Yes, I am in my bones a democrat (and civic republican—but that’s another post), but to state that the people ought to be involved in their governance is not to say that a people proud of their pig ignorance will govern well.

And no, you don’t need an Ivy League education (Go Big Ten!) or a Ph.D. in political science or even a college degree to govern well. But you need to pay some goddamned attention, and to do the goddamned work necessary to make yourself able to govern.

Mother Jones is instructive here: Sit down and read. Educate yourself for the coming conflict.

That’s just smart—and that, of course, is the problem.

h/t: Robert S McElvaine, HuffPo; Ginger Gibson (story pasted to anti-O’Donnell site); Michael Barbero, NY Times;





Love me, love me, say that you love me

26 09 2010

Love isn’t really my thing.

I don’t have anything against it, and it’s not that I don’t believe that it exists (whatever that means), but love and I don’t have much to do with each other.

I’m thinking about this because I referred to love in the comments to my last post, asking if someone were told that her belief was hated but that she was loved, would she, in fact, feel loved?

It was not so much the definition of love I was after so much as the question of being, but, nonetheless, it felt a bit. . . odd to use the term.

People have told me they loved me. My parents. My friend M. (who knows how it discomfits me). And I would guess that at least some of my friends would say, if not to me then at least about me, that they love me.

I don’t disbelieve them: if they say they love me, then okay. But I don’t feel it.

And I don’t feel badly about it. A little bad, insofar as I don’t say it back—this is one lie I can’t quite manage—but I don’t feel this great gaping and gasping pain of the absence of it in my life. Perhaps I can say that I feel the absence, but it is simply absence, something I register, and nothing more.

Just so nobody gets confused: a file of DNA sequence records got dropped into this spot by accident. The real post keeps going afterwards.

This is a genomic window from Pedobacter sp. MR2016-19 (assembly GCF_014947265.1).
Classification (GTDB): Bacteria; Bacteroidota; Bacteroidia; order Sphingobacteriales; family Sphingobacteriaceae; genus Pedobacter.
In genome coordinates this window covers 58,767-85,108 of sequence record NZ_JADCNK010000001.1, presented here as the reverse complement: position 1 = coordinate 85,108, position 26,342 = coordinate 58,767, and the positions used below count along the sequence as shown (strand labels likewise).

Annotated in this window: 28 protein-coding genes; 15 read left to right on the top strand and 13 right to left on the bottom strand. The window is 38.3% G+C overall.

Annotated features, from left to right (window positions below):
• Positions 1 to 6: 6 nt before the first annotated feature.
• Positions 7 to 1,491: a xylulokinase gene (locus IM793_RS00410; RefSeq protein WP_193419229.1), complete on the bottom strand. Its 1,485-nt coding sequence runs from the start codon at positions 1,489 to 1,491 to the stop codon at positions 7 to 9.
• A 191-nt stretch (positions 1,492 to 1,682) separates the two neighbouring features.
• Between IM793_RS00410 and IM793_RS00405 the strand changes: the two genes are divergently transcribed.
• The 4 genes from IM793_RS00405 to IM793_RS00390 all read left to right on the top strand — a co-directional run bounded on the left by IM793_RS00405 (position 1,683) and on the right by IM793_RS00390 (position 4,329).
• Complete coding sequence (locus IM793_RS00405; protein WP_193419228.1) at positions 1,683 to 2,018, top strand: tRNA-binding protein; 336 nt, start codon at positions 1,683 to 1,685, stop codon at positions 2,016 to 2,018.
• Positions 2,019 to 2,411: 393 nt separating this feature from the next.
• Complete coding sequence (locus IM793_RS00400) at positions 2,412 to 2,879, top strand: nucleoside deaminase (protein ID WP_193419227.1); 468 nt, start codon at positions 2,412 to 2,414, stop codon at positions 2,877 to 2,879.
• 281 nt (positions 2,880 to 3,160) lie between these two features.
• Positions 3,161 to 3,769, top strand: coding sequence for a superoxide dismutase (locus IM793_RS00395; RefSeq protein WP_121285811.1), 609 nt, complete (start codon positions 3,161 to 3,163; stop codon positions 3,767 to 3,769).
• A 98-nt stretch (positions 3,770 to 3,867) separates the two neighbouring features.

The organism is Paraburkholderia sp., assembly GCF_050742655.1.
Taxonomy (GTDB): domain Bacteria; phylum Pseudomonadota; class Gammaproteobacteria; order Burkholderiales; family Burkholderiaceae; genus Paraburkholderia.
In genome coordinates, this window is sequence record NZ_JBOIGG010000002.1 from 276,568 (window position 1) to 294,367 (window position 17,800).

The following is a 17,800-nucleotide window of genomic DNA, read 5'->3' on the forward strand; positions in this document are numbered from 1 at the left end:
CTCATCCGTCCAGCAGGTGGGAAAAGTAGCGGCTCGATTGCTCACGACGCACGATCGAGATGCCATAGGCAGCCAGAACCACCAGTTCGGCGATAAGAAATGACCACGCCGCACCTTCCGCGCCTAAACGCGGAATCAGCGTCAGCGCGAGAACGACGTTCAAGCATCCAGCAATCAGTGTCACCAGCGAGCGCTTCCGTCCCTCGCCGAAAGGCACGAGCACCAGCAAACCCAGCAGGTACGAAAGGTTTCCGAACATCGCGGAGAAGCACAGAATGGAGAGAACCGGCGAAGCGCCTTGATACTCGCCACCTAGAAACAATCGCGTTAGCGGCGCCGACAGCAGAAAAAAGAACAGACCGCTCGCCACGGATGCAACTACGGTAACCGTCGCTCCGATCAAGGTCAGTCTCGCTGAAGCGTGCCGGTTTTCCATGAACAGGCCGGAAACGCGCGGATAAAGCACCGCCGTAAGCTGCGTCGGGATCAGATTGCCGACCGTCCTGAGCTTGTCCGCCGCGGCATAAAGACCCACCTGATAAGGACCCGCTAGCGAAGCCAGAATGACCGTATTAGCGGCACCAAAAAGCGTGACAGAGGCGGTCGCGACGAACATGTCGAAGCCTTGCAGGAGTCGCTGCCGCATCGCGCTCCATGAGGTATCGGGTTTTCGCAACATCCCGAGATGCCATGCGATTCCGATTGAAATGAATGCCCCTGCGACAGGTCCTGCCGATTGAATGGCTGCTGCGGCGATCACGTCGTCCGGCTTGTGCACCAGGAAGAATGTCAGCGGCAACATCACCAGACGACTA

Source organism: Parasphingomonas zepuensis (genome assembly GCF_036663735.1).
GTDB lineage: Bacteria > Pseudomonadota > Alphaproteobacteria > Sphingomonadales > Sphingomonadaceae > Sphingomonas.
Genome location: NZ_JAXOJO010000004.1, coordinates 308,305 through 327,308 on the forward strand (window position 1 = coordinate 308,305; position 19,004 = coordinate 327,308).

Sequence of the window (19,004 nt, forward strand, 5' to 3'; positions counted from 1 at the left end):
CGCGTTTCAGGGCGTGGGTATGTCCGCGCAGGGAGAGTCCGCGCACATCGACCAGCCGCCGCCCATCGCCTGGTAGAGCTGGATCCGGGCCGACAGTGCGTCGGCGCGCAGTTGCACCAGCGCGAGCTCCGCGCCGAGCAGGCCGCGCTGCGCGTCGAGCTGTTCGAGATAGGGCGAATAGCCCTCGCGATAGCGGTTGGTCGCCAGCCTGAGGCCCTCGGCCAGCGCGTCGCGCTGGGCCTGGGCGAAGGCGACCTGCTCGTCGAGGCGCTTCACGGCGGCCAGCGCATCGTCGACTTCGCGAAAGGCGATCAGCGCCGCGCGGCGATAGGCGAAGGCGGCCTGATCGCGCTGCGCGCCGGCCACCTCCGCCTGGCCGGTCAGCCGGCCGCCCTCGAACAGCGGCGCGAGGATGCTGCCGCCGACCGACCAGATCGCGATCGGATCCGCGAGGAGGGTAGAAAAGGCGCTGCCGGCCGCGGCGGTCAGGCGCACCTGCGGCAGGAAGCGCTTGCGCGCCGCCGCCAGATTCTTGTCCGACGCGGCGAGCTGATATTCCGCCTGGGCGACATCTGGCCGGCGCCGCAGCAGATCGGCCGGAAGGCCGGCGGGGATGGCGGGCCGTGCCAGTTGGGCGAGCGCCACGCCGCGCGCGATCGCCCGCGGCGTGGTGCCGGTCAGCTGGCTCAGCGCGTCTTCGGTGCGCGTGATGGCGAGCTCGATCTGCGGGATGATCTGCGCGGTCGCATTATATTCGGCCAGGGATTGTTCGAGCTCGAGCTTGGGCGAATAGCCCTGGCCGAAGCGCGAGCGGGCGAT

Have I ever felt love? I don’t know. I remember as a child telling my parents I loved them, and I think I would have said that I loved people (I certainly loved my pets) and meant it, but I also remember feeling that there was something obligatory in the saying: It was always tied, always. . . crimped or stapled into some line of duty.

I don’t remember it ever having been—although it must have been, once, it must have been—free.

And because it wasn’t free, because there was always that stitch in the side of any profession of love, it felt like a lie, a compulsion in order to reassure those around me that. . . oh, christ, I don’t know what. That I belonged? I can’t remember this, either, can’t remember why I felt guilty for saying it, only that I did, that I questioned whether I meant it.

This isn’t about conditional versus unconditional love: conditional doesn’t equal coerced. But I did feel compelled, for whatever reason, felt that there were certain things I must feel about certain people, and that I had to rank these people in a particular order—family before friends, parents before all others—and that to break ranks was a kind of betrayal.

And I betrayed.

Again, I don’t know where these feelings came from. Parents are the usual suspects, but they did (do) love us, and they did (do) try to be good parents. Perhaps it was a matter of their uncertainties and my sensitivities colliding in a way no one intended, but leaving us all damaged, nonetheless.

Damaged, hm. No, I’m not pained, but I do recognize that this absence is, indeed, an absence. And I wonder what its presence is like, and whether I, so long used to living without it, could even ever know what love is.

I don’t know what I’m missing, which makes me wonder what I’m missing.





Question of the day: hate and love

25 09 2010

Consider the relatively ubiquitous phrase, oft deployed by religious folk to describe their approach to queer folk and their sexuality:

‘Hate the sin, love the sinner.’

Yeah, it grits in my teeth, and not just for those who deploy it who clearly don’t mean it, but even for those who are sincere, it misses the point.

Consider: ‘Hate the belief, love the believer.’

Again, a variation of this is offered with regard to Christian outreach to/evangelization of Muslims and other heretics, apostates, and unbelievers. Again, too glib.

How would those who (sincerely) use this sentiment react if such a sentiment were deployed against expressed to them?

Seriously, I’m askin’.





No comment: a roundup

25 09 2010

The Texas State Board of Education adopted a resolution Friday that seeks to curtail references to Islam in Texas textbooks, as social conservative board members warned of what they describe as a creeping Middle Eastern influence in the nation’s publishing industry.

Huffington Post

***

“Thai women are a lot like women in America were 50 years ago,” said Mr. Davis, before they discovered their rights and became “strong-headed and opinionated.”

“The women now know they are equal,” said Mr. Davis, a retired Naval officer who has been divorced twice, “so the situation is not as relaxed and peaceful as it is between an American and a Thai lady.”

New York Times

***